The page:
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Bribery Act and self-reporting – the first civil settlement 27/11/2012 Details of the first civil settlement made under the Bribery Act self-reporting initiative were published last week.

Bribery Act and self-reporting – the first civil settlement

Details of the first civil settlement made under the Bribery Act self-reporting initiative were published last week.

According to the Crown Office, the Civil Recovery Unit is to recover £5.6 million under Proceeds of Crime legislation after Scottish drilling company Abbot Group Limited admitted that it had benefited from corrupt payments made in connection with a contract entered into by one of its overseas subsidiaries and an overseas oil and gas company.

The self-reporting initiative was launched on 1st July 2011 when the Bribery Act 2010 came into force and was to last for an initial period of 12 months. The initiative was reviewed at the conclusion of this period and it was extended for a further 12 months, until 30th June 2013.

Each case reported to COPFS under the self-reporting initiative is considered on its own merits.

There may be self-reported cases where it is in the public interest to refer the case to the Civil Recovery Unit with a view to a civil settlement being agreed. There will be other cases that are so serious that they will merit prosecution and confiscation proceedings.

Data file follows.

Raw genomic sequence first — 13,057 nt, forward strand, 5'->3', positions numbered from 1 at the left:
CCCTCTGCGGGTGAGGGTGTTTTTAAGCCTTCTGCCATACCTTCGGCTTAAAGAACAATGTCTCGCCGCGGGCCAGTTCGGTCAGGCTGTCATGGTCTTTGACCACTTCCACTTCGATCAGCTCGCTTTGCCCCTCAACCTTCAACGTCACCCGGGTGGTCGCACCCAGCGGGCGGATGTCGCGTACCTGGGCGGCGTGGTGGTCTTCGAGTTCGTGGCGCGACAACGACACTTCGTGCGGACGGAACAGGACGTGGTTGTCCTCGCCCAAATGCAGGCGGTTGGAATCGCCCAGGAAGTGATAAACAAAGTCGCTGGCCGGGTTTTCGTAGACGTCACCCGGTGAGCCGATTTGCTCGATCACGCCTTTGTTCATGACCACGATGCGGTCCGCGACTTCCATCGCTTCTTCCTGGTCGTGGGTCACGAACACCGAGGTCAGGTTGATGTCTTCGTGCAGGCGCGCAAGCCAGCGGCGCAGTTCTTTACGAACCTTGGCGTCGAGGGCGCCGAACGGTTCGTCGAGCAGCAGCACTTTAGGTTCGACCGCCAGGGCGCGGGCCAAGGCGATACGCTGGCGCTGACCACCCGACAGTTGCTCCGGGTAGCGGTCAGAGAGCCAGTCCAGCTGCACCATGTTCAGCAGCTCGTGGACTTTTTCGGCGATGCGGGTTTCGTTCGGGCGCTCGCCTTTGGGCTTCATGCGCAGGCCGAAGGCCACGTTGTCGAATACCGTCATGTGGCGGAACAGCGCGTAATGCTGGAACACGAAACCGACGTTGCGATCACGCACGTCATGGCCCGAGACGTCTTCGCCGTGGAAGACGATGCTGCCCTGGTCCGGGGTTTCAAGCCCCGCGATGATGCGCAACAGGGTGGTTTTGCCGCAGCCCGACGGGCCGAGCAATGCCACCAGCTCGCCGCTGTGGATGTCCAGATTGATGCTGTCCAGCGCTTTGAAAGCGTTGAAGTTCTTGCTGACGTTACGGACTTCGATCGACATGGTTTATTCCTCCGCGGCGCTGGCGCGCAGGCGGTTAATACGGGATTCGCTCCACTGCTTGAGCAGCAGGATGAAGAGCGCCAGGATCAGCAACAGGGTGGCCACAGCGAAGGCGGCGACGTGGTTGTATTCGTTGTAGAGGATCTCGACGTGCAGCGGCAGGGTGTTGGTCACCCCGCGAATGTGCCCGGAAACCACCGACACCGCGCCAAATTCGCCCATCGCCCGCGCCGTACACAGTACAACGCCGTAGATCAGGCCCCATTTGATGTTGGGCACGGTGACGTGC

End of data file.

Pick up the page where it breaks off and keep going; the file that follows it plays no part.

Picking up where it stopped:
“Abbot is the first company to have met the strict criteria of the self-reporting initiative since it was introduced in 2011,” said Ruaraidh Macniven, Head of the Civil Recovery Unit. “That initiative enables responsible businesses to draw a line under previous conduct and, providing the criteria are met, affords the possibility of a civil settlement.  Self-reporting is an important way to ensure that corruption is exposed and that companies put in place effective systems to prevent it.”

 

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